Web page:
(Bloomberg Opinion) -- “Don’t Call It QE.”
With that four-word title, JPMorgan Chase & Co.’s chief U.S. economist, Michael Feroli, effectively summed up Wall Street’s reaction to the weeklong stress in funding markets and Federal Reserve Chair Jerome Powell’s comments about how he and other policy makers would deal with it. At his press conference last week after the central bank’s rate decision, Powell said it’s “certainly possible that we’ll need to resume the organic growth of the balance sheet earlier than we thought.” Among the most likely solutions to rein in short-term rates that briefly spiraled out of control is some sort of permanent open-market operations.
Naturally, hearing “growth of the balance sheet” sounds to some like a return to quantitative easing — the post-crisis measure of purchasing Treasuries or other securities to inject liquidity into the financial system. The phrase “QE-infinity” is often tossed around as a swipe against meddling by central banks and their permanent role in propping up financial markets. Fed critics seized on Powell’s words as confirmation that such infinite QE is around the corner.
Strategists at Wall Street’s biggest banks sought to head off that sort of framing almost immediately.
The key difference in “organic growth” of the Fed’s balance sheet versus QE-style expansion, they say, is that the former comes about because of increased demand for the central bank’s liabilities — mainly, those Federal Reserve Notes in your wallets. Feroli estimates that demand for U.S. currency has been growing by $100 billion a year recently. The Fed will most likely move to offset this heightened demand by adding assets, he said, but that’s hardly QE. After all, the central bank did precisely the same thing for most years between 1914 and 2007.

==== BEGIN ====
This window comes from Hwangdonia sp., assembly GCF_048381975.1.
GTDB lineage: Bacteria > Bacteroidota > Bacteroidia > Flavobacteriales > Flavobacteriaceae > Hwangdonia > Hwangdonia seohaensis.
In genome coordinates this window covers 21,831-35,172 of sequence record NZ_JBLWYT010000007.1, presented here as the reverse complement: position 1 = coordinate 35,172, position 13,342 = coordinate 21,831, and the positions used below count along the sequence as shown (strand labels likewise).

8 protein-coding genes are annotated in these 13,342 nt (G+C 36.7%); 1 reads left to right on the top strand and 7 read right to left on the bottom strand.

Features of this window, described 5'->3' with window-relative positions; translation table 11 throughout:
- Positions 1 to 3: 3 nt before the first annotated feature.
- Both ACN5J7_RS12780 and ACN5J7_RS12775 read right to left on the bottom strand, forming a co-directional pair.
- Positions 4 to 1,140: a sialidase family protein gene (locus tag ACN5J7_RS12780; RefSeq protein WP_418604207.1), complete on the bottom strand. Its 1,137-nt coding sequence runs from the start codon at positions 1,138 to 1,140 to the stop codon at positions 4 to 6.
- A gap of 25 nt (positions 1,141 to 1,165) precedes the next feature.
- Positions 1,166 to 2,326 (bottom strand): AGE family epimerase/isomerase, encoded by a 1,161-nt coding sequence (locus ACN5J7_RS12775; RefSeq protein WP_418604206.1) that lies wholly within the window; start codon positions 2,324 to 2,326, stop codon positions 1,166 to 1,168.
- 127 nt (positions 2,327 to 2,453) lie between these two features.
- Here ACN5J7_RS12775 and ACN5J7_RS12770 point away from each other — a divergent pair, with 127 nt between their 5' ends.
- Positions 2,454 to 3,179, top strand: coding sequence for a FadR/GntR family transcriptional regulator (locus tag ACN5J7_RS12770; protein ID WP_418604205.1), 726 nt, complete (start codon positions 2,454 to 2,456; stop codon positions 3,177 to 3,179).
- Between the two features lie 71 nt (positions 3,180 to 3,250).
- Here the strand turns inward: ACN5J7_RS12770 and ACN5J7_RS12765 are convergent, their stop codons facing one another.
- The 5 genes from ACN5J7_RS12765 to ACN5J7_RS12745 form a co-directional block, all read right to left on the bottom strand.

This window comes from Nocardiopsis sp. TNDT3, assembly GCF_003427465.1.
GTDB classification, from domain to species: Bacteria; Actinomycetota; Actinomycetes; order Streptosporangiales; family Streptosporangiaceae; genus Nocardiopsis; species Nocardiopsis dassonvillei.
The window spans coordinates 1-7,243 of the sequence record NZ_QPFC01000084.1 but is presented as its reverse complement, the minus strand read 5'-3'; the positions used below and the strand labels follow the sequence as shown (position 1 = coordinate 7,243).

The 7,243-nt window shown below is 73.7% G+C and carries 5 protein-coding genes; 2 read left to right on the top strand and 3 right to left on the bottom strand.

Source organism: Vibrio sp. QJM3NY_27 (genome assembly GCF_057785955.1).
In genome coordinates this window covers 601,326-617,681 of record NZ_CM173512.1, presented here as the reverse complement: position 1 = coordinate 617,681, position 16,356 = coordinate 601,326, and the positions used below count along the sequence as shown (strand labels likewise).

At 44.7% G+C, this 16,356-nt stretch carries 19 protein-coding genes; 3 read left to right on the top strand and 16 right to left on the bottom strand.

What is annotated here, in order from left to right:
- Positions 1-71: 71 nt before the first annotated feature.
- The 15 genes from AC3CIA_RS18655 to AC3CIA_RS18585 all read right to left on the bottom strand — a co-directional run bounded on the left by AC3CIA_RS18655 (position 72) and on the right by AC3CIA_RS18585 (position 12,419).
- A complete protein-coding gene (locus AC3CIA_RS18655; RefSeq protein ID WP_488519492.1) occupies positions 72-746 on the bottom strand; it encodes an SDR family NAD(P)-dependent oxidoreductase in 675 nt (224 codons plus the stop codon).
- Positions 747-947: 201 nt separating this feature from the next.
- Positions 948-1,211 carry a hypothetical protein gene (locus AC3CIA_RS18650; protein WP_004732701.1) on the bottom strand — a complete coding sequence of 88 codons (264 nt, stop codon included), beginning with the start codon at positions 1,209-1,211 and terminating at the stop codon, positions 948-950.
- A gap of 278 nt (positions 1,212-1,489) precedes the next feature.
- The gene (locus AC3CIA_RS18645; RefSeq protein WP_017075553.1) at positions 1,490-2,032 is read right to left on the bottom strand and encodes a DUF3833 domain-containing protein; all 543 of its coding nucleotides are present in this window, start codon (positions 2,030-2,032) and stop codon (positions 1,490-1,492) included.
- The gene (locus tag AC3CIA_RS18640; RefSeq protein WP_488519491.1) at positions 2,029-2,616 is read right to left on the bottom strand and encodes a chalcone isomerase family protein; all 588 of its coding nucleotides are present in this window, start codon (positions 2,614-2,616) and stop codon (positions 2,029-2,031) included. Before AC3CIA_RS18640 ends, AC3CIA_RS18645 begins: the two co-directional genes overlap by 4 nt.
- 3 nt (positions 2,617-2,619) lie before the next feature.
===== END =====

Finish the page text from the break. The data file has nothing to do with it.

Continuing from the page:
Bank of America Corp. strategists predict the Fed will be even more aggressive. “It is important to make the distinction: this is not a return to quantitative easing,” they said in prefacing their estimates. They say the central bank will need to purchase about $150 billion of assets a year because of the demand for its liabilities. On top of that, “to avoid a repeat of recent funding pressures and a return to an ‘abundant’ reserve level plus a buffer, we think the Fed most likely will need to purchase an additional $250 billion.”
This is not some Wall Street ploy to play down the significance of the Fed resuming balance-sheet growth. The Fed is clear on its website about how it needs to engage in open-market operations to counter the growth in its liabilities:
The quantity of Federal Reserve notes held by the public has grown over time. Absent any additional action by the Federal Reserve, the increase in Federal Reserve notes would reduce the quantity of reserve balances held by depository institutions and push the federal funds rate above the target set by the Federal Open Market Committee (FOMC). To prevent that outcome, the Federal Reserve engages in open market operations to offset the reduction in reserve balances.